Communication executives from leading brands, like Macy’s and Danone North America, discussed how to effectively use your brand spokespeople and shared tips on how to train internal experts and prepare for interviews.
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Doug Simon: How do you work with in-house spokespeople in past sometimes when they’re yourself?
Michael Neuwirth: One of the character traits that I look for in a good internal spokesperson is their ego. How important do they express themselves to be.
Doug Simon: So, is a big ego better or worse?
Michael Neuwirth: Big ego is a bad thing because you’re putting the cart before the horse. Yeah and we’ve got it we’ve got to drive home an understanding of why we’re doing this for the broader for the better for the bigger good if you will whether it’s to promote a brand or a company or program. It’s not about the person delivering the message. And so, avoiding that painful pitfall is really a character assessment that’s then. Then I’ll get to a skills assessment. So, I look for humility and someone who’s fundamentally in service to the brand the project the company overall.
Orlando Veras: First of all, we always try to find an internal spokesperson for any area of business that we cover. I think it’s really more important to have that authenticity of someone who does the workday to day but in sometimes with a scale of some of the elements and products that we have. You know that person still has to do their day to day job and so in some cases we have to step in and serve as that spokesperson as well. So, for us we just need to be kind of jack of all trades to be able to know as much as we can about different areas of business so that we’re able to speak intelligently about those problems.
Jeanne Salvatore: I just want to add that frequently subject matter experts build relationships with journalists and those journalists just feel more comfortable interviewing that person they know they’ve worked with them they know what they’re going to get especially with broadcast. So, and we would encourage that those relationships were very important.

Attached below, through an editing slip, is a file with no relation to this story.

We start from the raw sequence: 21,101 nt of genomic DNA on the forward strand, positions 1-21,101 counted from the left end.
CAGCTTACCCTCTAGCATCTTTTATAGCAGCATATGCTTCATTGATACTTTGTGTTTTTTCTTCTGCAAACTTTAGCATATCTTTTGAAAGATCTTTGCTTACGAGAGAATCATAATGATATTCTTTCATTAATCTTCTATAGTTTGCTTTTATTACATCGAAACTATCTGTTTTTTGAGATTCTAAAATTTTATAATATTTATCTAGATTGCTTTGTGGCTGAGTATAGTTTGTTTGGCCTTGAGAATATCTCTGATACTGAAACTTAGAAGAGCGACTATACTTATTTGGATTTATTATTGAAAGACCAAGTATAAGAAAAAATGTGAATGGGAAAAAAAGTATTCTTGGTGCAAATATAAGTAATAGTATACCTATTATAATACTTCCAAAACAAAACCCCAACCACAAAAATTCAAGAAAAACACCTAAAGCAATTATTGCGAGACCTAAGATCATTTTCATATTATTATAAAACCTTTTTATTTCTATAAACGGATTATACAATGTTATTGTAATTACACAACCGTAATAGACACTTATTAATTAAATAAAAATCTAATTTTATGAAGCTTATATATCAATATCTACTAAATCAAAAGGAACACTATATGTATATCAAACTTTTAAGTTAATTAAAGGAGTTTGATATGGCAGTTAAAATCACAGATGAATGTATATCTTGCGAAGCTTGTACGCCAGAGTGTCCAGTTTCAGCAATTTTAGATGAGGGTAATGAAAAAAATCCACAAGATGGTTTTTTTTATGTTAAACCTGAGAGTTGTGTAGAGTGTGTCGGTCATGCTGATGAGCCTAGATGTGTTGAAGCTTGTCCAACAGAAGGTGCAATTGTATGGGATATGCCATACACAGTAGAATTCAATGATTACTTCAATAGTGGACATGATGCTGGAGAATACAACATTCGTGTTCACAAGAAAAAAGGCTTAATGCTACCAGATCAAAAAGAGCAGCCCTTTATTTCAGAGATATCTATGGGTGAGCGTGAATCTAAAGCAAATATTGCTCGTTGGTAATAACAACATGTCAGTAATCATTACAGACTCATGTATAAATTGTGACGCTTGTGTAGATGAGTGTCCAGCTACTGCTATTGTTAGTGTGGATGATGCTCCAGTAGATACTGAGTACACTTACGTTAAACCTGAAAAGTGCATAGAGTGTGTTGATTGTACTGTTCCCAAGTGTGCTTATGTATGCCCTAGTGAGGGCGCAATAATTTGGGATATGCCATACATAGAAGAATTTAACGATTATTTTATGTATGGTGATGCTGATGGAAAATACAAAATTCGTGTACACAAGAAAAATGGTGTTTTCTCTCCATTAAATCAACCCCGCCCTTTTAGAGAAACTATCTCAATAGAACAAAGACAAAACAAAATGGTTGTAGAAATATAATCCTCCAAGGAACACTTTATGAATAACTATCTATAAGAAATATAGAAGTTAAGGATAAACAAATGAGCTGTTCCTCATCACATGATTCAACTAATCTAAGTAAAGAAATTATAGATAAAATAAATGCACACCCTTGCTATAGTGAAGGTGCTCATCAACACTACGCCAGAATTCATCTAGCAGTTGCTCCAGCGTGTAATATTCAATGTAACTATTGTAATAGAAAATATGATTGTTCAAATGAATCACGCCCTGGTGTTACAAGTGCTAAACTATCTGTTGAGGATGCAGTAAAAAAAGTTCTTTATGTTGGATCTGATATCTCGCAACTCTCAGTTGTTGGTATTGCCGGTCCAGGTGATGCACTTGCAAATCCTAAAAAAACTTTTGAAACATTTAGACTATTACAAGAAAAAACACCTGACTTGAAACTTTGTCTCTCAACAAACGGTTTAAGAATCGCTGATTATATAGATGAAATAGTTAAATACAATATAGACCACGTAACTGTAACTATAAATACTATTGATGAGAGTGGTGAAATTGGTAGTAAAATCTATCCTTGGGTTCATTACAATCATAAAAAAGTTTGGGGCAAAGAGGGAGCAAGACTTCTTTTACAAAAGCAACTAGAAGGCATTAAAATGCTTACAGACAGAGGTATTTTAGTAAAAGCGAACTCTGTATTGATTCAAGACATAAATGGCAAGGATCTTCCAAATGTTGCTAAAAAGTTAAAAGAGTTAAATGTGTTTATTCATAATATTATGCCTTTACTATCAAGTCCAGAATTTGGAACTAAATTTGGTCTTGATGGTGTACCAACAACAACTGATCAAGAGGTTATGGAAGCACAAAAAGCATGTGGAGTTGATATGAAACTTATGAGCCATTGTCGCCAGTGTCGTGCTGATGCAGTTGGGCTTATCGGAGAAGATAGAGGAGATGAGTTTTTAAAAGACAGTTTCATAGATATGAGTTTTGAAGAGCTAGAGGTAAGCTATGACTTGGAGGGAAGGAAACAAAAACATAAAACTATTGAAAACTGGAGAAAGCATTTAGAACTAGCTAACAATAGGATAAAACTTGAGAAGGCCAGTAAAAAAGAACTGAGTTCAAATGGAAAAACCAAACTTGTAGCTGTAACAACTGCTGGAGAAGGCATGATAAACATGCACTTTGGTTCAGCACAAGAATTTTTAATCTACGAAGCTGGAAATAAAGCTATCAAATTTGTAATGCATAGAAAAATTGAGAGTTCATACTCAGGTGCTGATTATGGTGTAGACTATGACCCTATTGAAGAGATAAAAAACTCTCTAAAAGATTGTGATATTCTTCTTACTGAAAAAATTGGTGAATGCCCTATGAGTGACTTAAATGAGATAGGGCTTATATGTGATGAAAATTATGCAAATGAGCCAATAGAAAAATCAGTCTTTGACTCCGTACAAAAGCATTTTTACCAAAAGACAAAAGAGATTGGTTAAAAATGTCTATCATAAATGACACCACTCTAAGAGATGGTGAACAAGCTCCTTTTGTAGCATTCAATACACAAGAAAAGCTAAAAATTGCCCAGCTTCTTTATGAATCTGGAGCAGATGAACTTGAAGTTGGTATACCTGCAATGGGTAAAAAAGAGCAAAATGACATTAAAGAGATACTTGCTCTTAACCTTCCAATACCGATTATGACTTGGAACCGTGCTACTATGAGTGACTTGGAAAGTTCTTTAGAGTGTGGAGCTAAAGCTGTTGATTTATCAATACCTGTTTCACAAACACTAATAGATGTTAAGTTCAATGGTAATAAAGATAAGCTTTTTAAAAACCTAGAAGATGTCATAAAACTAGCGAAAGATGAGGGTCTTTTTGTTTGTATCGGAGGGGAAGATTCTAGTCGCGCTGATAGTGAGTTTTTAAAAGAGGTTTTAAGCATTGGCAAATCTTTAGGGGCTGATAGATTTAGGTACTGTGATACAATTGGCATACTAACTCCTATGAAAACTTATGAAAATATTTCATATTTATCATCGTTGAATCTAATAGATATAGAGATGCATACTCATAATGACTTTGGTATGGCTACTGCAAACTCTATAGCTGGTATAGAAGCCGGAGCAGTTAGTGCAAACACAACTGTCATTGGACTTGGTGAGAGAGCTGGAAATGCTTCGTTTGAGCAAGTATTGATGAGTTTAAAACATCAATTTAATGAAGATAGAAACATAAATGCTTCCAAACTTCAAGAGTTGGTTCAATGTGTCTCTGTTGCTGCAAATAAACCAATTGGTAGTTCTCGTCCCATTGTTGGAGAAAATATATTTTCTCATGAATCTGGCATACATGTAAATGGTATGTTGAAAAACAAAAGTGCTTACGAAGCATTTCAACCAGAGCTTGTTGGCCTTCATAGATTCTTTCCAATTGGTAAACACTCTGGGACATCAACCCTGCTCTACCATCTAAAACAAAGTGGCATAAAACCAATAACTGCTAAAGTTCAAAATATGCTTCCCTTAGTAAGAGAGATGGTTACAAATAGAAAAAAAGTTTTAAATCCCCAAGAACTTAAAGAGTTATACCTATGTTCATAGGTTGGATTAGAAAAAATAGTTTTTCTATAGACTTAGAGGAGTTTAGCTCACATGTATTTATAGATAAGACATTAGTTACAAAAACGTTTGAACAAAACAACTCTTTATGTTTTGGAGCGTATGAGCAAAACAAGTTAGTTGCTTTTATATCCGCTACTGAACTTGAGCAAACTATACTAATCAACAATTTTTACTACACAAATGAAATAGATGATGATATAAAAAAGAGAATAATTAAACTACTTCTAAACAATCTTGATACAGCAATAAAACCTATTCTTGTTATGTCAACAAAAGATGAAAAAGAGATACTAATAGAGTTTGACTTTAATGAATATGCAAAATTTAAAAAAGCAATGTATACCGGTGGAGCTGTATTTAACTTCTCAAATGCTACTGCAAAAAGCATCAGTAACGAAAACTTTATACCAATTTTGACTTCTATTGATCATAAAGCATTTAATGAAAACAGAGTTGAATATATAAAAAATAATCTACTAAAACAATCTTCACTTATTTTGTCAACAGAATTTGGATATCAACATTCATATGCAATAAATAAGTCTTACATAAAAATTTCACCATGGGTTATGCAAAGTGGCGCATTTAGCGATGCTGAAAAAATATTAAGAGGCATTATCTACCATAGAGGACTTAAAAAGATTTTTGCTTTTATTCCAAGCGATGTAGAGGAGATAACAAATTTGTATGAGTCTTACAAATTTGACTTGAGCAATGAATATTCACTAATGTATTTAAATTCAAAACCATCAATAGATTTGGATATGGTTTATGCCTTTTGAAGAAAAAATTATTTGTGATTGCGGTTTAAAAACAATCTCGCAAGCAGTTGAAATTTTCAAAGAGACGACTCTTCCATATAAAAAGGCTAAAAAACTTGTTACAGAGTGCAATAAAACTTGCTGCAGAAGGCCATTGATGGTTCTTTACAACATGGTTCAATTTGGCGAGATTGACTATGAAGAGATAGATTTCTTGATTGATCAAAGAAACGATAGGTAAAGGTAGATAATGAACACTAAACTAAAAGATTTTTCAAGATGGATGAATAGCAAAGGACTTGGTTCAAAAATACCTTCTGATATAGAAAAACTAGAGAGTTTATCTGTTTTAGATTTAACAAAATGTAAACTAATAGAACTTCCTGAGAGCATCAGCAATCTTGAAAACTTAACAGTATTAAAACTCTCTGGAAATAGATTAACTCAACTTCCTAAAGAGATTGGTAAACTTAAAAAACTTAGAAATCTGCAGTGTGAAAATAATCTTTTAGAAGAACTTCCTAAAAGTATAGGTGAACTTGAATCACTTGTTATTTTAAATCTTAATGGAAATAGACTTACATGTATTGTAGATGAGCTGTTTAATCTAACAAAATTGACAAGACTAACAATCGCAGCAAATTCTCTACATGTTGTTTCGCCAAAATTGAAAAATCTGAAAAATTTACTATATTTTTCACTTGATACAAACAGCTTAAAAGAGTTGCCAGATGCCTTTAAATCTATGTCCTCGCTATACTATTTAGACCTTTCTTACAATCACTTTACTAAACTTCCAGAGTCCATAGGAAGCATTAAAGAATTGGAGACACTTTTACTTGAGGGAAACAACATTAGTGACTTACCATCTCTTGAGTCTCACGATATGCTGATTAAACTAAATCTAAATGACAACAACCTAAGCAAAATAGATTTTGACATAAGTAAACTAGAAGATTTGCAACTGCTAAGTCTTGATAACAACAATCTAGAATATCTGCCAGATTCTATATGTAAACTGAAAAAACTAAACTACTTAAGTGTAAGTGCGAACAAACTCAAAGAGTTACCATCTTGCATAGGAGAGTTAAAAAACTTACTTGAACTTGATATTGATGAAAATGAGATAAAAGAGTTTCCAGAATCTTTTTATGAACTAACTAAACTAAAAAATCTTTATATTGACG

Michael Neuwirth: One area I would add is that look in the dark corners for your internals experts the people who are not running to the front of the line raising their hands saying I want to be on camera I want my mom to see this. And you know that’s important because they will likely have the expertise, they are likely coachable as we all are, and their humility can become a huge strength for harnessing in the business.
Doug Simon: With that let’s move on to the preparation section. So, we’re talking about working with our in-house experts. How do you pick the right talent?
Orlando Veras: Yeah it starts, you know you do some interviews you do some internal interviews obviously you find out the kind of the area of business Who owns it and who may be in that realm. And then you just do some quick interviews to kind of get gauge their personality the you know how familiar are with the content. And then once you’ve decided that you know you may have one or two of these folks, we generally do an extensive media training to really go through every scenario possible. You know whether that person is never ever going to be on television because of the area of business that they have is just doesn’t lend itself to broadcast but we. That’s how we train them because like that’s the hardest thing to do.
Michael Neuwirth: It’s a practice it’s simulation simulation simulation and at different levels of difficult at different difficulty levels and we escalate until we realize that that person is a green and they’re ready to go. But before then we’re not going to let him out of the gate.
Jeanne Salvatore: You know somebody who does interviews a lot becomes oh this is easy. And that’s when problems start that’s when you say things that are off key. You become too comfortable with the journalist. So, you know I would always recommend that you have. It’s like you start fresh almost that you prepare for each interview as if you’ve never done one before.